Dealing with these difficult situations proves your actual worth in the eyes of the interviewer. Keep a watch out for the above mentioned pointers and most importantly, just relax and be confident – confidence will ultimately help you come out of the interview with flying colours and maybe even a job offer letter!
Explaining difficult situations that can come up in a job interview is not easy for someone who hasn't faced any. So, we have highlighted some difficult situations that you could prepare yourself for before a job interview!
Explain Difficult Situations In A Job Interview
An impending job interview can keep you awake the previous night and make your mind conjure up the worst possible scenarios possible like an unprofessional salary negotiation, an uninterested interviewer or maybe a nasty question that can reveal all the skeletons in your closet! But with friends like us looking out for you, you can bid adieu to the worries and sleepless nights for we have a solution just for you. Predicting difficult situations gives you an advantage for you get a chance to prepare for them. By the way, a hangover or getting late and even feeing sleepy during the interview are troubles that you invite upon yourself. Dealing with these troubles is simple; all you have to do is be responsible. Impromptu questions can be unnerving and not everybody has the ability to think on their toes so it is important to collect your thoughts, prepare yourself well in advance and just go ahead and give it your best shot. Read on for tips on dealing with sticky situations in job interviews and more.
Explaining Difficult Situations In An Interview
A bad interviewer is somebody who does not conduct the interview professionally. Be it uninterested, unfocused or even inexperienced, the interviewer beats around the bush and just does not let you speak. The situation worsens when tongue tying questions like ‘what is not there in the C.V that you would like to bring to light?’ are posed. And this is not it – a bad interviewer doesn’t let you complete an answer and tends to cross question every statement you make. With a difficult interviewer, it is very important to control your exasperation and try not to project it outwardly. Try to answer to the best of your ability and stay calm.
Every job interviewer has at least one tricky question. Don’t get stumped when faced with questions like ‘why did you leave your last job?’ and try to answer them as honestly as possible. Don’t reveal personal grudges or spill out too many beans. Remember to maintain your professional composure and dignified persona. Saying something nasty about your previous organisation only projects you as an immature and disrespectful person and this image is definitely not advantageous for you or your candidacy. Other difficult questions include, ‘let’s discuss your weaknesses’ or even, ‘how long are you planning to stay in this company?’ For questions like these, think of an answer that suits your plans appropriately before entering the interview hall.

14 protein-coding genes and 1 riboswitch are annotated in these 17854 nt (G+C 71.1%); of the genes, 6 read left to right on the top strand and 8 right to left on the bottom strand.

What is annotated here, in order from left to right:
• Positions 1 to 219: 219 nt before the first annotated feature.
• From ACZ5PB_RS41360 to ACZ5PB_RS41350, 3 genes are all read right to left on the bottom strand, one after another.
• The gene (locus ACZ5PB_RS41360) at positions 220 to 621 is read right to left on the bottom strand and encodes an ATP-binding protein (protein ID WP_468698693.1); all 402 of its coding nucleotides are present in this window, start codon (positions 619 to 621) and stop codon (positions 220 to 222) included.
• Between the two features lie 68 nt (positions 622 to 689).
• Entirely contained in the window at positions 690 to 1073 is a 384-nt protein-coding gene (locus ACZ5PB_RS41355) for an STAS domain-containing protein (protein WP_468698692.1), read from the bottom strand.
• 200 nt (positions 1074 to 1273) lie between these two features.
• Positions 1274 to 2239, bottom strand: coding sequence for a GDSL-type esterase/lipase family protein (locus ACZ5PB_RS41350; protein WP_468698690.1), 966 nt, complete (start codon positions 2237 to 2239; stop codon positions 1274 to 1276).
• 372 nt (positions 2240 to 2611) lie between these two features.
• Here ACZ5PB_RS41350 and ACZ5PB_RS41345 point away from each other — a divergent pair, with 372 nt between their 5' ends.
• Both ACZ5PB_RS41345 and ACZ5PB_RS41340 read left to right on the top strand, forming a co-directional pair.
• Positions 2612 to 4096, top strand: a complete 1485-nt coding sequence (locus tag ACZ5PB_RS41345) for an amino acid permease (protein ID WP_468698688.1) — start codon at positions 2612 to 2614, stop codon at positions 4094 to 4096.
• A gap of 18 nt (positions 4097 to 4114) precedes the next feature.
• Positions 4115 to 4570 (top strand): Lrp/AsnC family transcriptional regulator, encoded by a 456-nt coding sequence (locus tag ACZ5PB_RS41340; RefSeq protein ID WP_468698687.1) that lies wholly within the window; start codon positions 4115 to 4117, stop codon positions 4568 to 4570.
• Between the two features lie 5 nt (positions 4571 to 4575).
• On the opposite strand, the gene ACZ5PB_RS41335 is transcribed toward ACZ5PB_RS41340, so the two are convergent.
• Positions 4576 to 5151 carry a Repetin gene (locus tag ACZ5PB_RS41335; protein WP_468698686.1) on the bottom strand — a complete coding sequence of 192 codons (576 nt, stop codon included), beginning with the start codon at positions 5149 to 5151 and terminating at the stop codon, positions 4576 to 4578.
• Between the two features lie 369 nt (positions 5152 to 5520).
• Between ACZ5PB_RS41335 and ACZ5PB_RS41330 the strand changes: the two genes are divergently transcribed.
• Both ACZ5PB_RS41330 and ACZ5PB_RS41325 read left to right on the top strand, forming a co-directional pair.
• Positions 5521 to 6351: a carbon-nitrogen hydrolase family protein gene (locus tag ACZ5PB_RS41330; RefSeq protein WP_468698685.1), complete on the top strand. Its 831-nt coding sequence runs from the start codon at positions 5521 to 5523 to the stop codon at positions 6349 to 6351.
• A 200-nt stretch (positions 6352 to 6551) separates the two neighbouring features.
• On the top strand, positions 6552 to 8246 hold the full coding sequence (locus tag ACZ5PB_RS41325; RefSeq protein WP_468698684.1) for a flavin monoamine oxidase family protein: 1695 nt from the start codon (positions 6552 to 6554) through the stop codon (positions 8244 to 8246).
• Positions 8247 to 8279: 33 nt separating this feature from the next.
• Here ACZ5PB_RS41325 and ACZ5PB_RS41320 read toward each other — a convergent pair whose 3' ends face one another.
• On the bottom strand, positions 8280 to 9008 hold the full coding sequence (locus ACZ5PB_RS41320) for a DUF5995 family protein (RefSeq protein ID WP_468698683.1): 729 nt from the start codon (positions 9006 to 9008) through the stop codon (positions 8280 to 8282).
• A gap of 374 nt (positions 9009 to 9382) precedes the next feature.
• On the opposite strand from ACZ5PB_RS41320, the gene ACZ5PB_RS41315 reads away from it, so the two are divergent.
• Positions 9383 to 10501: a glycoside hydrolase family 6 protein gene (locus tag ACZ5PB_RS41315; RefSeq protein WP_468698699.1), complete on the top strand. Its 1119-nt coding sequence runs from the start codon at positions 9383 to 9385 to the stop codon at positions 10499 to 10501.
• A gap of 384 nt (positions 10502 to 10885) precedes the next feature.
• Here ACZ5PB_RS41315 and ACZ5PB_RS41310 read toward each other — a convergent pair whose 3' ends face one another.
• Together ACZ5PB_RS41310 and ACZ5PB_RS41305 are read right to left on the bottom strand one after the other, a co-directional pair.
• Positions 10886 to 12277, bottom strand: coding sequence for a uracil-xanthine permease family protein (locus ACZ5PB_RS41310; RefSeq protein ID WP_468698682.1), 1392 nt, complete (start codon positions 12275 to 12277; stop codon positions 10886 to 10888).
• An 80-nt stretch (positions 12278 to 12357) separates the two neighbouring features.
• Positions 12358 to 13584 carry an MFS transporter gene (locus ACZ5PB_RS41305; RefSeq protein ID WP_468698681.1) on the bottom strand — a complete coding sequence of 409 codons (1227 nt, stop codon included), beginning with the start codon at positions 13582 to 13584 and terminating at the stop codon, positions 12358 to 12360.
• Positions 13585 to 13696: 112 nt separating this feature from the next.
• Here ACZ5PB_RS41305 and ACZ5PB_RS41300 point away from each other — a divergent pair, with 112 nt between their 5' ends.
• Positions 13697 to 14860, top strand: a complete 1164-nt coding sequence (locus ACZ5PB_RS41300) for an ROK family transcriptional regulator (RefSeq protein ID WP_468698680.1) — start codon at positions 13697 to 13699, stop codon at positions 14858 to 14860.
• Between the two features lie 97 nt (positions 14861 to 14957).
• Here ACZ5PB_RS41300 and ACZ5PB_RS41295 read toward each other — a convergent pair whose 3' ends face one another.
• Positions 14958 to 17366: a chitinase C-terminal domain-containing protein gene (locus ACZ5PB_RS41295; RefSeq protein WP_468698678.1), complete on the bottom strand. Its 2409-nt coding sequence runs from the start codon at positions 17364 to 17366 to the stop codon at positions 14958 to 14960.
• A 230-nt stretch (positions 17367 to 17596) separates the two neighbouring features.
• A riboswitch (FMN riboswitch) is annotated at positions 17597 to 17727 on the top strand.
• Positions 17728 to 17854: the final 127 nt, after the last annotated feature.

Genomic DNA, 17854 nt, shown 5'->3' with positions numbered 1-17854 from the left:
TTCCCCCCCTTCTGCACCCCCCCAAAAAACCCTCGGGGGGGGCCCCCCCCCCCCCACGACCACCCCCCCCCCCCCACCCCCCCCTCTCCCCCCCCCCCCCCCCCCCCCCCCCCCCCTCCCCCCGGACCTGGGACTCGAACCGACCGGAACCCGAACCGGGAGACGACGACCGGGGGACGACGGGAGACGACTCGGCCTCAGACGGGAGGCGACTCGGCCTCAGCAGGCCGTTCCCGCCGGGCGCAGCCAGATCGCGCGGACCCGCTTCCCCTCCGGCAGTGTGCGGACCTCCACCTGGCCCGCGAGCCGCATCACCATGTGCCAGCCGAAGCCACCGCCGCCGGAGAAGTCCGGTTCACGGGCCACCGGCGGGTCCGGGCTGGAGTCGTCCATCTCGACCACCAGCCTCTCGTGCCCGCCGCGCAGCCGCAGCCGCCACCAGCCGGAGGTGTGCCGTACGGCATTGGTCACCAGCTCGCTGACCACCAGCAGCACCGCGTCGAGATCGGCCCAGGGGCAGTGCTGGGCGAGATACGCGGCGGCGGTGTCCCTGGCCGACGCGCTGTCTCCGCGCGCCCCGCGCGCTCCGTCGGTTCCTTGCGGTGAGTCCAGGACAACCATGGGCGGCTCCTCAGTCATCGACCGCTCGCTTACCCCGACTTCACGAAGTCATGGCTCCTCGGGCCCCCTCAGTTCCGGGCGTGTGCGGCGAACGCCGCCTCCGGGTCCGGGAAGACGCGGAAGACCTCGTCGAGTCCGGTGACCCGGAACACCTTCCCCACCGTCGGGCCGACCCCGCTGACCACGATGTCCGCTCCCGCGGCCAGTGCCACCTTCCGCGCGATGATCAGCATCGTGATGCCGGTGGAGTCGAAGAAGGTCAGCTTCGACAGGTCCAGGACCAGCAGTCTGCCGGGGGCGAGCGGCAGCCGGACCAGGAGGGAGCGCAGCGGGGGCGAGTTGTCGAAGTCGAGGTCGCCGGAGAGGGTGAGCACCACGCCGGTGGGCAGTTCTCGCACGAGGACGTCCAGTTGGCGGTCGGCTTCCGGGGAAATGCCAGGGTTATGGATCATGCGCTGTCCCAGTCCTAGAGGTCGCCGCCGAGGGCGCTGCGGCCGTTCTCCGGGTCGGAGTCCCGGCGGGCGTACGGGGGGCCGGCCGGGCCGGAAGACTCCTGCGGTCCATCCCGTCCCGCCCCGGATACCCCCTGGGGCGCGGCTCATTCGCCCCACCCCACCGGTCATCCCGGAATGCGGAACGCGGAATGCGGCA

Salary negotiation can get tricky if you allow the prospective employer to take control at the onset. Leave the negotiation till a later stage. Mentioning a higher pay scale can make you appear ‘greedy’ or ‘high maintenance’ while quoting a lower pay can leave you dissatisfied with the job and ultimately affect your work performance! So stay balanced. When faced with a salary question in an interview, say something on the lines of "I sent my application for this position because I am interested and enthusiastic about the job profile and your company as well. I am certain that I can make a positive impact to your team but I believe discussing salary should be left until we are both sure I'm right for the job." After the interview, take time, review your performance and then decide on a range to negotiate with the employer.
Unprepared For A Situation?
Imagine this. Due to inevitable reasons like a tire puncture, meeting with an accident or losing your way to the place of interview, you land up fifteen minutes late to the interview place. This is a bad impression which you would want to avoid at all costs. But emergency situations arise and create inconveniences that are mostly out of our control. There is nothing much that we can do in these cases. In a case wherein you do not have the important documents either since your previous employee has not released them yet or due to any other unprecedented events, be honest and speak to the concerned person or the HR and explain them your problem at the earliest.